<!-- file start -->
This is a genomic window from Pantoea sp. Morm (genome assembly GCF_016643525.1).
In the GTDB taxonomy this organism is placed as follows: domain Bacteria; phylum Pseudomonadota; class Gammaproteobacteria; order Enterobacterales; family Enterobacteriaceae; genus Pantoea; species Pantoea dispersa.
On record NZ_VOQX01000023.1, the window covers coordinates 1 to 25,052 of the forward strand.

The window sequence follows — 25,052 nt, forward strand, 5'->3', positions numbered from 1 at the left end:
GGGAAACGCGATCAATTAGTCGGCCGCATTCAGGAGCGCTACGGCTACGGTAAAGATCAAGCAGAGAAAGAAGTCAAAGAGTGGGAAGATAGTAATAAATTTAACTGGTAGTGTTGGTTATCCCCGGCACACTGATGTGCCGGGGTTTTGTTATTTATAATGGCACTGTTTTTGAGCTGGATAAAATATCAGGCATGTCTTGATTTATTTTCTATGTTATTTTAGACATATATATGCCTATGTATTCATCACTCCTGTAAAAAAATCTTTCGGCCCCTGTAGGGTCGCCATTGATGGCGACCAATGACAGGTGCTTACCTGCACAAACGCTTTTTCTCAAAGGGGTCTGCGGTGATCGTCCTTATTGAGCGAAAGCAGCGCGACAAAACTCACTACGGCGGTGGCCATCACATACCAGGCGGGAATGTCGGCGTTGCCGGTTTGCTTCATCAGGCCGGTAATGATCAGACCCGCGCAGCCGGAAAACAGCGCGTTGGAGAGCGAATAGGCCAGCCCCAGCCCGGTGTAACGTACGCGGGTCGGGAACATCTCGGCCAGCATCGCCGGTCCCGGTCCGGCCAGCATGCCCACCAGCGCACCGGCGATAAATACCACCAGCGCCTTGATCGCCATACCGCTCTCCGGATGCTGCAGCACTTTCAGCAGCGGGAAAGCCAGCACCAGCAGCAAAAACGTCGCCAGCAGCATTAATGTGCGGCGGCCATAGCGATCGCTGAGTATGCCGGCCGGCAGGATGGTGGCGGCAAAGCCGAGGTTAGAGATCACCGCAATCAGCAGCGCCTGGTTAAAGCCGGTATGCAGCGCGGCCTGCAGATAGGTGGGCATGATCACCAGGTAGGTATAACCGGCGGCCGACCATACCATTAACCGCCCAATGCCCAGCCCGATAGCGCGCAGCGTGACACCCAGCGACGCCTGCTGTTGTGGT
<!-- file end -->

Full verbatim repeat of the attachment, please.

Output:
This is a genomic window from Pantoea sp. Morm (genome assembly GCF_016643525.1).
In the GTDB taxonomy this organism is placed as follows: domain Bacteria; phylum Pseudomonadota; class Gammaproteobacteria; order Enterobacterales; family Enterobacteriaceae; genus Pantoea; species Pantoea dispersa.
On record NZ_VOQX01000023.1, the window covers coordinates 1 to 25,052 of the forward strand.

The window sequence follows — 25,052 nt, forward strand, 5'->3', positions numbered from 1 at the left end:
GGGAAACGCGATCAATTAGTCGGCCGCATTCAGGAGCGCTACGGCTACGGTAAAGATCAAGCAGAGAAAGAAGTCAAAGAGTGGGAAGATAGTAATAAATTTAACTGGTAGTGTTGGTTATCCCCGGCACACTGATGTGCCGGGGTTTTGTTATTTATAATGGCACTGTTTTTGAGCTGGATAAAATATCAGGCATGTCTTGATTTATTTTCTATGTTATTTTAGACATATATATGCCTATGTATTCATCACTCCTGTAAAAAAATCTTTCGGCCCCTGTAGGGTCGCCATTGATGGCGACCAATGACAGGTGCTTACCTGCACAAACGCTTTTTCTCAAAGGGGTCTGCGGTGATCGTCCTTATTGAGCGAAAGCAGCGCGACAAAACTCACTACGGCGGTGGCCATCACATACCAGGCGGGAATGTCGGCGTTGCCGGTTTGCTTCATCAGGCCGGTAATGATCAGACCCGCGCAGCCGGAAAACAGCGCGTTGGAGAGCGAATAGGCCAGCCCCAGCCCGGTGTAACGTACGCGGGTCGGGAACATCTCGGCCAGCATCGCCGGTCCCGGTCCGGCCAGCATGCCCACCAGCGCACCGGCGATAAATACCACCAGCGCCTTGATCGCCATACCGCTCTCCGGATGCTGCAGCACTTTCAGCAGCGGGAAAGCCAGCACCAGCAGCAAAAACGTCGCCAGCAGCATTAATGTGCGGCGGCCATAGCGATCGCTGAGTATGCCGGCCGGCAGGATGGTGGCGGCAAAGCCGAGGTTAGAGATCACCGCAATCAGCAGCGCCTGGTTAAAGCCGGTATGCAGCGCGGCCTGCAGATAGGTGGGCATGATCACCAGGTAGGTATAACCGGCGGCCGACCATACCATTAACCGCCCAATGCCCAGCCCGATAGCGCGCAGCGTGACACCCAGCGACGCCTGCTGTTGTGGT